Posted on January 14, 2015 by Patricia Ann McNair1.14.2015 Journal Prompt January 14, 2015: Sometimes we saw him. Share this:ShareClick to email a link to a friend (Opens in new window)Click to print (Opens in new window)Click to share on Twitter (Opens in new window)Click to share on Facebook (Opens in new window)Like this:Like Loading... Related
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I don’t understand it neither. It makes no bloody sense. Not to nobody. He’s all screwed up and I reckon he always will be and that’s obvious. Even I can see that. But, fuck, if I don’t love him. Shirley says I can have my pick and she says there’s Markie Wilson and he’s got a job at the bank now and he’s making good money. ‘You can tell by looking at his shoes,’ she says, and right enough they is always buffed up to a glossy shine. And Shirley says I could have him if I wanted and iall I’d need do is to give him the green light.
That’d be fucking sensible and I agree. Markie’s hands is soft and clean, and he’s saving up for a car and maybe a house. And he ain’t far off being pretty, and Shirley says he kisses like a film star and he don’t tear buttons on your dress when he’s putting his hands under your clothes. He’s a keeper, Shirley says, and I could have him with a smile.
I know that. And I know Eddie is everything the opposite of Markie Wilson. My mam says he’s a waste of space and breath, and Shirley agrees with my mam. He ain’t even got a job. Leastways nothing steady or proper. He puts in a couple of hours shifting stones up at the quarry now and then, and he delivers papers some days when they’re short at the shop, and bottles of milk if he’s up before the crack. He won’t ever amount to more than that, my mam says, and I know that.
But here’s the thing, when he’s looking at you across a crowded room, well, it’s like the call of God or something. And when he takes off his shirt and he’s hammering out a tune on the old pub piano and he’s singing in that rough brown voice of his, I’m telling you I lose all reason. No one else seems to notice. It’s like with dog whistles and when you blow ‘em there ain’t no sound ‘cept the dogs hear something. Same with Eddie, and he’s playing and singing and I’m the only one can hear him.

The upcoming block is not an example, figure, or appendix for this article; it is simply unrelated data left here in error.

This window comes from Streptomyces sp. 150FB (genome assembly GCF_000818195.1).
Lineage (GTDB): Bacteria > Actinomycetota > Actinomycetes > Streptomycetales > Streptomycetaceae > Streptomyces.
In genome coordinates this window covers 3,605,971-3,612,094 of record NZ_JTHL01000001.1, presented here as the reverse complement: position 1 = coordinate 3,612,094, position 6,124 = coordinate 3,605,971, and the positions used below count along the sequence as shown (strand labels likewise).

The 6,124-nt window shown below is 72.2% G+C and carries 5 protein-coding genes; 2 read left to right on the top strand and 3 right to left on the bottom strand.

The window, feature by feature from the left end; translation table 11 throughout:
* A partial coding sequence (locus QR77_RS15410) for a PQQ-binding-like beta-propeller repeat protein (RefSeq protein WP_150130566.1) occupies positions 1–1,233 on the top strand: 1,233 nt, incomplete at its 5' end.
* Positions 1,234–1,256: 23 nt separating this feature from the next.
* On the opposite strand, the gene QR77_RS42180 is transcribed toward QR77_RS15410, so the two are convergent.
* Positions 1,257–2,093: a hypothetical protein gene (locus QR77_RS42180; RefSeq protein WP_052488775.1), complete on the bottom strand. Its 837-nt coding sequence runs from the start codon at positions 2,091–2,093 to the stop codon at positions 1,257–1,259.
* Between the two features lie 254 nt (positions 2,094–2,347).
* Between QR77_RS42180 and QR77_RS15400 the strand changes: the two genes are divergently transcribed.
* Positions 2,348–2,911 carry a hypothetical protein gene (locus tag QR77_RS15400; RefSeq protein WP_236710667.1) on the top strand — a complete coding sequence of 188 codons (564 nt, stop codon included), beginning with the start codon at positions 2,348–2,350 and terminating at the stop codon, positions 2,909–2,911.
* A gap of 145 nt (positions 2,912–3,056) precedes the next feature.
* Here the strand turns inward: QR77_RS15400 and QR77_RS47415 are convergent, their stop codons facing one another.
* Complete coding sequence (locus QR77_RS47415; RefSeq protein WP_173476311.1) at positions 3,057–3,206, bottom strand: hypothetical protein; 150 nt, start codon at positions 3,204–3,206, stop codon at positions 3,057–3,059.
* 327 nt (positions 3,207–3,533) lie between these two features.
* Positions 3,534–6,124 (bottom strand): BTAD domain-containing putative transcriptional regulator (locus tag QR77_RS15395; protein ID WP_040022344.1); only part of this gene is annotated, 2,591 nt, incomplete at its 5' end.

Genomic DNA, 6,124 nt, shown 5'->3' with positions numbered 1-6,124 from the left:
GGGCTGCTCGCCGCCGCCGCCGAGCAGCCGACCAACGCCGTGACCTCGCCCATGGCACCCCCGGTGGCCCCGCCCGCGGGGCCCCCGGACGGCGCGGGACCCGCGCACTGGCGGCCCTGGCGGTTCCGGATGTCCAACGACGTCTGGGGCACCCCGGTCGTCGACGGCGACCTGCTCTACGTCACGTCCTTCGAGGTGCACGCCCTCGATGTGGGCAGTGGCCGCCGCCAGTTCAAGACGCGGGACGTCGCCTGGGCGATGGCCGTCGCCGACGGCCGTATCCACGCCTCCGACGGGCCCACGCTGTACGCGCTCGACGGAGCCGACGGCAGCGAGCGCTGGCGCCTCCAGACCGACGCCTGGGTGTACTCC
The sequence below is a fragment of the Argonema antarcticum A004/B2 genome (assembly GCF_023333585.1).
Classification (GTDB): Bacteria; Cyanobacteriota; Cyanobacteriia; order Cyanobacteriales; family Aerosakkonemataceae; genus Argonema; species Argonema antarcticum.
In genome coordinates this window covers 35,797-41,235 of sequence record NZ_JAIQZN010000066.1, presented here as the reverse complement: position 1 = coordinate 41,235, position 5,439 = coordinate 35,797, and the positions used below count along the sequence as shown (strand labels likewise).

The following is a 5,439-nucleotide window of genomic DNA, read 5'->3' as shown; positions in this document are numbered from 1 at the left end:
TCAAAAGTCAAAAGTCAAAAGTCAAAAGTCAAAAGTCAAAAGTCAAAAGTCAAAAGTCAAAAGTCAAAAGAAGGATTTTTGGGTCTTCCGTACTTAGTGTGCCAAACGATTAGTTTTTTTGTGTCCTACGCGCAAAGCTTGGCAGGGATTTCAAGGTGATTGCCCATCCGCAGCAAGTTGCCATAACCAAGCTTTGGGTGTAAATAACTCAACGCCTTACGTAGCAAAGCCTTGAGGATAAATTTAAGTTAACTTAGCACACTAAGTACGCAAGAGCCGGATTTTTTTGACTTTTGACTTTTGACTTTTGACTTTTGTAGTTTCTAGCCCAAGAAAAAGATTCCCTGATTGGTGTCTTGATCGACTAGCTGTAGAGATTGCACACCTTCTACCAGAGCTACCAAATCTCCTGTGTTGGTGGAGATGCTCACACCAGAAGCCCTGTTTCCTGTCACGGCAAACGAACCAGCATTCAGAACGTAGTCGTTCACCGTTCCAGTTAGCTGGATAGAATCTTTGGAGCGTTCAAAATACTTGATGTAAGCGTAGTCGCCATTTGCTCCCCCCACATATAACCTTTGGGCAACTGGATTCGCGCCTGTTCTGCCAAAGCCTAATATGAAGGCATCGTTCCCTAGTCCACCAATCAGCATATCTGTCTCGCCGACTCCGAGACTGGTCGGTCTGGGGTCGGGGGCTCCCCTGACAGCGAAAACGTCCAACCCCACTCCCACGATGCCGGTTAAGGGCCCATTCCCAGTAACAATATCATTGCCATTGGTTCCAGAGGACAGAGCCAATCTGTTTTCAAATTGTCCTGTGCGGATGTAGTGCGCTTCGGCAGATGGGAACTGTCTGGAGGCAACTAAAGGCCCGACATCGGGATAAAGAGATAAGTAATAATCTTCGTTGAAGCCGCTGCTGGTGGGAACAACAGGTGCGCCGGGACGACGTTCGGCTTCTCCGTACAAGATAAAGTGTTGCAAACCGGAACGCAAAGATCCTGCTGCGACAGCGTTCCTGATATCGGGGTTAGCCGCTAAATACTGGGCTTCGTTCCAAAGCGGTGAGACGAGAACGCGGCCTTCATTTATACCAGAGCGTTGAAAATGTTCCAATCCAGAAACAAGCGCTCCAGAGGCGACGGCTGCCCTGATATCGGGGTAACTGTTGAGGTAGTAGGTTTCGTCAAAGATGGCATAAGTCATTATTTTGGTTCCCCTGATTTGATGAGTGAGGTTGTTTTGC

He’s a little drunk by the end of the evening and I help him home. It’s like an agreement we have. I pick the keys out of his pocket and I let us into his apartment. I don’t switch the light on – don’t need to now – and I take him through to his bed. I undress him, starting with his shoes and his socks. Then his shirt and his trousers. He sits on the edge of the bed like he’s a child. Then I get undressed and I slip in the bed beside him.
He kisses like a drunk and he fucks like a drunk also. Sometimes, he says my name, and sometimes it is another name he says. He don’t even know. And when he does that, I think of Markie Wilson and how he’d never make that mistake, not nohow, and I think for just a moment that my mam and Shirley are right. Then Eddie finishes, and it’s like he’s in hell and in heaven both at the same time. And he cries out, “Fuckin’ Jesus!’ and he rolls from me and falls like a stone into sleep.
In the morning he’s different. In the morning his head hurts and he says I’m an angel and he says that he loves me. I should be up by then or I’ll be late for work. He says for me to stay. He says we could have the day in bed, the whole goddamn week in bed if we like. And he ain’t drunk when he says it, but he fetches a bottle of vodka from the freezer compartment of the fridge so that he soon is drunk again.
Later, mam says over that she just don’t understand. And she says a day in bed wont pay no bills. And Shirley wants to know every small detail of what we did, and she blushes when I tell her, and she says again that I could have Markie Wilson if I wanted and live happily ever after and comfortable. I just shrug and I say maybe she’s right and the thing is I know she’s right and it makes no nevermind cos there’s Eddie and I can hear him in my head even when he’s not there.